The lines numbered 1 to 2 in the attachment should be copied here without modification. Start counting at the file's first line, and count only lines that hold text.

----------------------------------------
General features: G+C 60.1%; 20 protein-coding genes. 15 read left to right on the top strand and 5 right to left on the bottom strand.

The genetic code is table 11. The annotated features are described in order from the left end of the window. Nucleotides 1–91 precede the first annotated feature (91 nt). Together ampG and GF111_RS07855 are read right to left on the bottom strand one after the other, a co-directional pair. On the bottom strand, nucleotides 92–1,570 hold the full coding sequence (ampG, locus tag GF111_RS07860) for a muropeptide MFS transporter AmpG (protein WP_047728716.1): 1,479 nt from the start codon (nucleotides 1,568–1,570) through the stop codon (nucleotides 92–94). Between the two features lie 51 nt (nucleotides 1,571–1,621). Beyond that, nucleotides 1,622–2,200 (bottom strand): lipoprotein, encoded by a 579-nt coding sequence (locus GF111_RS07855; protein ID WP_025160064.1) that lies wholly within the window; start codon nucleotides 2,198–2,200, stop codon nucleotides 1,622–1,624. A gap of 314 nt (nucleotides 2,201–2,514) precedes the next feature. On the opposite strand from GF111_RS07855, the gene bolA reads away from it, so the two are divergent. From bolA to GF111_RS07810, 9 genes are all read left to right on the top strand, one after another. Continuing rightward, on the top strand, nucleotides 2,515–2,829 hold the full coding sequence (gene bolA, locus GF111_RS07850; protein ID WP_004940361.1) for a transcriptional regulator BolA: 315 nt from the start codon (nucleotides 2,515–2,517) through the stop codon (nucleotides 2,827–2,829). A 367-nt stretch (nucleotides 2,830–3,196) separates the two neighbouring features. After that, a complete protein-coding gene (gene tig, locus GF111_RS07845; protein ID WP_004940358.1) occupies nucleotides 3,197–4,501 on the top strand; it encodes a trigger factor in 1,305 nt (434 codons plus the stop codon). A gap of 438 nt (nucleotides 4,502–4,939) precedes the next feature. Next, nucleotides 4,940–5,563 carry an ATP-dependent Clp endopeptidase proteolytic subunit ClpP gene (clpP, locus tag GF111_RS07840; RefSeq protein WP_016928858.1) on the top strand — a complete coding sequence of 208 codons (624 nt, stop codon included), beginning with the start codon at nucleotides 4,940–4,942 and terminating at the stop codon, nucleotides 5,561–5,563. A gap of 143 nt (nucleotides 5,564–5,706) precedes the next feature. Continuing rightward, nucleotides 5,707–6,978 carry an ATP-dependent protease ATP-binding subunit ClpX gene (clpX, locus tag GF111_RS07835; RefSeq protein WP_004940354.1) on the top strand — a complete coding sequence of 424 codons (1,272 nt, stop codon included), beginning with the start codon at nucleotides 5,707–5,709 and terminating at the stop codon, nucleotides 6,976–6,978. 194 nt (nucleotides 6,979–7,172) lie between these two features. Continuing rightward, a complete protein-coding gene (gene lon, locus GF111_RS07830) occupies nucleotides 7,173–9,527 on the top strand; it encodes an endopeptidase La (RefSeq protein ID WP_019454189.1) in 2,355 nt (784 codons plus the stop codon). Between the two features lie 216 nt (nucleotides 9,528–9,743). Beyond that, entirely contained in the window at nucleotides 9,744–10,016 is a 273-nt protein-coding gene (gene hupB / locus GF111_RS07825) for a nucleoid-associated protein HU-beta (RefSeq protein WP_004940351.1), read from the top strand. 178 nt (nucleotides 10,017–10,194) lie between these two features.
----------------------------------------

General features: G+C 60.1%; 20 protein-coding genes. 15 read left to right on the top strand and 5 right to left on the bottom strand.

The genetic code is table 11. The annotated features are described in order from the left end of the window. Nucleotides 1–91 precede the first annotated feature (91 nt). Together ampG and GF111_RS07855 are read right to left on the bottom strand one after the other, a co-directional pair. On the bottom strand, nucleotides 92–1,570 hold the full coding sequence (ampG, locus tag GF111_RS07860) for a muropeptide MFS transporter AmpG (protein WP_047728716.1): 1,479 nt from the start codon (nucleotides 1,568–1,570) through the stop codon (nucleotides 92–94). Between the two features lie 51 nt (nucleotides 1,571–1,621). Beyond that, nucleotides 1,622–2,200 (bottom strand): lipoprotein, encoded by a 579-nt coding sequence (locus GF111_RS07855; protein ID WP_025160064.1) that lies wholly within the window; start codon nucleotides 2,198–2,200, stop codon nucleotides 1,622–1,624. A gap of 314 nt (nucleotides 2,201–2,514) precedes the next feature. On the opposite strand from GF111_RS07855, the gene bolA reads away from it, so the two are divergent. From bolA to GF111_RS07810, 9 genes are all read left to right on the top strand, one after another. Continuing rightward, on the top strand, nucleotides 2,515–2,829 hold the full coding sequence (gene bolA, locus GF111_RS07850; protein ID WP_004940361.1) for a transcriptional regulator BolA: 315 nt from the start codon (nucleotides 2,515–2,517) through the stop codon (nucleotides 2,827–2,829). A 367-nt stretch (nucleotides 2,830–3,196) separates the two neighbouring features. After that, a complete protein-coding gene (gene tig, locus GF111_RS07845; protein ID WP_004940358.1) occupies nucleotides 3,197–4,501 on the top strand; it encodes a trigger factor in 1,305 nt (434 codons plus the stop codon). A gap of 438 nt (nucleotides 4,502–4,939) precedes the next feature. Next, nucleotides 4,940–5,563 carry an ATP-dependent Clp endopeptidase proteolytic subunit ClpP gene (clpP, locus tag GF111_RS07840; RefSeq protein WP_016928858.1) on the top strand — a complete coding sequence of 208 codons (624 nt, stop codon included), beginning with the start codon at nucleotides 4,940–4,942 and terminating at the stop codon, nucleotides 5,561–5,563. A gap of 143 nt (nucleotides 5,564–5,706) precedes the next feature. Continuing rightward, nucleotides 5,707–6,978 carry an ATP-dependent protease ATP-binding subunit ClpX gene (clpX, locus tag GF111_RS07835; RefSeq protein WP_004940354.1) on the top strand — a complete coding sequence of 424 codons (1,272 nt, stop codon included), beginning with the start codon at nucleotides 5,707–5,709 and terminating at the stop codon, nucleotides 6,976–6,978. 194 nt (nucleotides 6,979–7,172) lie between these two features. Continuing rightward, a complete protein-coding gene (gene lon, locus GF111_RS07830) occupies nucleotides 7,173–9,527 on the top strand; it encodes an endopeptidase La (RefSeq protein ID WP_019454189.1) in 2,355 nt (784 codons plus the stop codon). Between the two features lie 216 nt (nucleotides 9,528–9,743). Beyond that, entirely contained in the window at nucleotides 9,744–10,016 is a 273-nt protein-coding gene (gene hupB / locus GF111_RS07825) for a nucleoid-associated protein HU-beta (RefSeq protein WP_004940351.1), read from the top strand. 178 nt (nucleotides 10,017–10,194) lie between these two features.